The Cannes Film Festival closed with its own bit of drama, as French filmmaker Justine Triet took the top prize with “Anatomy of a Fall.”
The jury headed by Swedish director Ruben Ostlund included Brie Larson, Paul Dano and filmmaker Julia Ducornau, among others.
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Triet used the stage to speak out against French President Emmanuel Macron’s pension reforms and decry the government’s support, or lack thereof, of the cultural sector.
Triet said pushing the pension reform through despite weeks of protests was “shocking,” and displayed a “dominant, increasingly uninhibited pattern of power.”
“The commercialization of culture that this neoliberal government supports is in the process of breaking France’s ‘cultural exception,’ without which I wouldn’t be here today,” she added, referring to the government-supported film funding system.
The prize was presented by Jane Fonda. Triet was so impassioned when she went to hug the jury members that she left her award scroll on the podium. Fonda jokingly threw it at her back.
For her part, Fonda took to the stage to speak about the changes she has seen in the festival since she began attending six decades ago. “There were no women directors, and it never even occurred to us that there was something wrong with that,” she said. “But we have a long way to go.”
Fonda cited the emerging directors honored at the previous nights Lights on Women award dinner, and the seven women in this year’s official competition.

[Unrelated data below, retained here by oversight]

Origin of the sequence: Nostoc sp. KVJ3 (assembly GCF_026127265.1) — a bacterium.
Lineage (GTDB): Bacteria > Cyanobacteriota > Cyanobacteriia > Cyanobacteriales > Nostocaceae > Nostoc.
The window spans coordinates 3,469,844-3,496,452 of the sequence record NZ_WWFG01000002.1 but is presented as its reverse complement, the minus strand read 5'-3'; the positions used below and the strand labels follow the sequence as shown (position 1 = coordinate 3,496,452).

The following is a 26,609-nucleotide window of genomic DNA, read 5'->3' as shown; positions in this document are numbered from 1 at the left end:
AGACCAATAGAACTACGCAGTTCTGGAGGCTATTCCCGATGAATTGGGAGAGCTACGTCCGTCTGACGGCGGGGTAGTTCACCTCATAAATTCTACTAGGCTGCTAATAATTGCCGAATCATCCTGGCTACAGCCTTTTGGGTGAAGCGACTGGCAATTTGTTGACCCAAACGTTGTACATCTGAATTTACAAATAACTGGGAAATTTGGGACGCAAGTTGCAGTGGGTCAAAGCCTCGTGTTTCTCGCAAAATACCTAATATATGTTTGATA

“It is historic,” Fonda added. “But one day it will be normal.” Triet is the third woman to win the Palme d’Or in the festival’s history.
Triet’s win was considered a bit of an upset at a festival that had been buzzing about “Zone of Interest,” the haunting Holocaust film that depicts the everyday lives of those neighboring the Auschwitz concentration camp.
Director Jonathan Glazer received the festival’s grand prize, a silver medal of sorts, for the film. The director thanked the festival for the award “and amplifying cinema in a way only Cannes is able to.”
His award was presented by Quentin Tarantino and Roger Gorman.
John C. Reilly, who headed up the Un Certain Regard jury, came on stage and stood in uncomfortable silence for a minute or so. When awkward titters started to arise from the audience, he broke to deliver his point: “What we just experienced is what a movie would be like without screenwriters,” he said, to applause and making it clear where he stands on the writers’ strike. “A director may change the blocking, an actor my improvise dialogue, but in the beginning there is a plan. It is the map by which every journey is guided – screenwriting, a script.”
Reilly presented the screenwriting prize to Yuji Sakamoto, who penned “Monster” by director Hirokazu Kore-Eda.
The best directing prize went to Tran Ahn Hung, who helmed “The Pot-au-Feu,” starring Juliette Binoche, while the jury prize went to Finnish film “Fallen Leaves” from director Aki Kaurismaki.
The best acting prizes went to Merve Dizdar, for her role in Nuri Bilge Ceylan’s “About Dry Grasses,” and Koju Yakusho for his role in Wim Wenders’ “Perfect Days.”
The jury walked the red carpet for the last time at this festival, with jurors Larson and Ducornau displaying their fast friendship. The two walked hand-in-hand up part of the carpet, and Larson was quick to assist arranging Ducornau’s train to be picture perfect in front of the cameras.
Larson was clad in a white Chanel tank dress. She has been loyal to the house for the two weeks of the festival.
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